In Memory of Jack Driscoll

When he joined the Media Lab as editor-in-residence in 1995, John S. (Jack) Driscoll brought with him decades of traditional newsroom experience—beginning as a high school correspondent to The Boston Globe and ending as managing editor of the same paper—and a keen interest in the potential of digital media.

Over the next 13 years, Jack applied his knowledge, enthusiasm, and good humor to a wide range of projects at the Lab, from the Freshman Fishwrap (a personalized daily newspaper he began contributing to when he was still managing editor of the Globe) to the Silver Stringers (a project to help older adults contribute to their communities as reporters, photographers, illustrators, and storytellers, by teaching them to use digital tools to create new forms of local news).

Former Media Lab Director Walter Bender, who invited Jack to join the Lab after he retired from the Globe, tells the story this way:

"I first met Jack Driscoll when he and Tom Winship came to the Architecture Machine Group in the early 1980s. I showed them NewsPeek, a personalized electronic broadsheet. Neither Jack or Tom was overly concerned at that point that "digital" was going to pose much of a threat any time soon. Rather, they came out of curiosity. Upon seeing my naive and amateurish efforts, they both smiled rather than laughed; encouraged rather than dismissed.

It took another 10 years, but Jack came back to MIT. He and I began working together when The Boston Globe joined the Lab's News in the Future (NiF) program. Jack took an interest in the program for all of the right reasons: he wanted to understand and help advance the role of news in anticipation of the then-newly emerging worldwide web protocol. Jack had a hand in almost every NiF project, encouraging through both critique and advice, opening doors—selflessly mustering industry resources beyond the reach of students and faculty—and directly participating in some projects, such as Silver Stringers and Junior Journal, both harbingers of blogging, but also reflections of the high journalistic standards that Jack brought to all of his endeavors.

(Do you know why a stringer is called a stringer? Jack did.)

Amidst all the chaos at the time, Jack kept an even keel. He was especially helpful to me when it fell upon me to run the Lab. He shared his experiences running a much larger organization, which, by its nature, was always fighting both deadlines and budget crises. His cool demeanor and wry humor kept me above water.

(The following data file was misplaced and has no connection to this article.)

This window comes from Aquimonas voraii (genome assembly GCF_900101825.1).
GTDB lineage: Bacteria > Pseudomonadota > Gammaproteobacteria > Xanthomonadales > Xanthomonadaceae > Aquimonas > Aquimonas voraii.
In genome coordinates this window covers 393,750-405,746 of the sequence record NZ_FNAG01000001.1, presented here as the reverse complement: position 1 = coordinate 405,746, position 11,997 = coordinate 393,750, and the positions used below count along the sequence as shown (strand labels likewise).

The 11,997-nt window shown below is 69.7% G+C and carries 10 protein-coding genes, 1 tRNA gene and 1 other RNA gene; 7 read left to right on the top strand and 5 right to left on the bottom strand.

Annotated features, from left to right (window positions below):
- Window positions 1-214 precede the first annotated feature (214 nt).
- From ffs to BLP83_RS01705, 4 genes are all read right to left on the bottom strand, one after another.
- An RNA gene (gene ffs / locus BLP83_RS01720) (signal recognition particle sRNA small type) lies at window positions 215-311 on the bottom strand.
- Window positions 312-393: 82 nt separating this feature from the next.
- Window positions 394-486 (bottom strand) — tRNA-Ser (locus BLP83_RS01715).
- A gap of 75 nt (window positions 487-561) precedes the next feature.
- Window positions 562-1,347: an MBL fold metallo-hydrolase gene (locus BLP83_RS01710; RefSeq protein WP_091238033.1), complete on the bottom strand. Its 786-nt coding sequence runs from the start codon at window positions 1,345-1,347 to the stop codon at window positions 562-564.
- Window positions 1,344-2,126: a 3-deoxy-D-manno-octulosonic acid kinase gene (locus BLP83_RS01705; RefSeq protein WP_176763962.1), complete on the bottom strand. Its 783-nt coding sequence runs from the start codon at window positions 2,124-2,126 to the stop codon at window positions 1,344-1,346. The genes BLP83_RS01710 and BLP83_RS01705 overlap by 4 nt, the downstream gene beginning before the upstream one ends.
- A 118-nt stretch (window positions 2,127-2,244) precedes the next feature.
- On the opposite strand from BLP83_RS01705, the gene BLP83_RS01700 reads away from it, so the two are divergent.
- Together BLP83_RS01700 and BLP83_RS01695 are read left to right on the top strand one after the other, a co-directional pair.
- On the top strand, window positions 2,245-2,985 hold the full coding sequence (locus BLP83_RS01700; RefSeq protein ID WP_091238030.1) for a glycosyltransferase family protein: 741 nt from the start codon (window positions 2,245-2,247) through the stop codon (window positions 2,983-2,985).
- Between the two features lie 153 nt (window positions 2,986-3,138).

They don't come better than Jack Driscoll."

In a statement to the Globe after their father’s death, Jack’s daughters said, “It seems like everyone who came to know our dad cherished him. But, the thing is, he was always one step ahead—banking a person’s name in his steely memory, and with each interaction peeling away the layers of his or her story, always to reveal one constant: that every person matters.”

Henry Holtzman, a research affiliate and former head of the Media Lab’s Information Ecology group, describes Jack the same way:  "I best got to know Jack through helping him with thorny tech problems. Jack asked wonderful questions that got me thinking, and often I concluded that I'd gotten the better end of the deal. For example, in helping Jack with the Silver Stringers, I got to see how the fledgling tools of citizen journalism, when used as Jack envisioned, could not only empower individuals but strengthen communities and provide resilience. I will miss Jack's kind voice, his curiosity, and his wonderful stories. He was a great friend."

Although he retired (again!) in 2008, Jack’s influence is still very much a part of the Lab’s culture—and information and communications culture everywhere. His thinking on projects such as the Daily Driscoll (a daily email containing bits of news he thought the Lab community would enjoy) anticipated Twitter, social sharing, and digital content curation, and continues to be reflected in our newsletters and social media channels.

By bridging the worlds of the newsroom and the research lab, Jack helped people without newsroom experience shape the future of news. But, as Walter Bender remembers, “Jack was a newsman at heart. He reveled in stories about the industry. He had one habit—a holdover from his time in the newsroom—that I think best characterizes this side of him: Whenever he sent an email, Jack used the subject field to write a witty and irresistible headline. One could argue it was the original clickbait, as it was impossible to resist opening his emails to see if you had successfully cracked the code.”

As Media Lab co-founder Nicholas Negroponte puts it, “Jack was both seasoned and the seasoning, bringing a lifetime of newspaper experience to the Media Lab, as well as many new ideas for digital news.” Although many of the specific projects he worked on have ended, his interest in employing digital tools to democratize the news and transform citizens into journalists has echoes in the research that continues in groups such as Civic Media, Viral Communications, and Social Machines.

Walter ended his remembrance with one of his favorite stories about Jack’s clever wordplay: “Jack was on the sports desk in the 1960s. The Yankees were in town and Roger Maris, playing right field, fell over the outfield fence while catching a would-be home run. Jack's headline the next day: Roger, Over and Out.” 


1998, Webb Chappell

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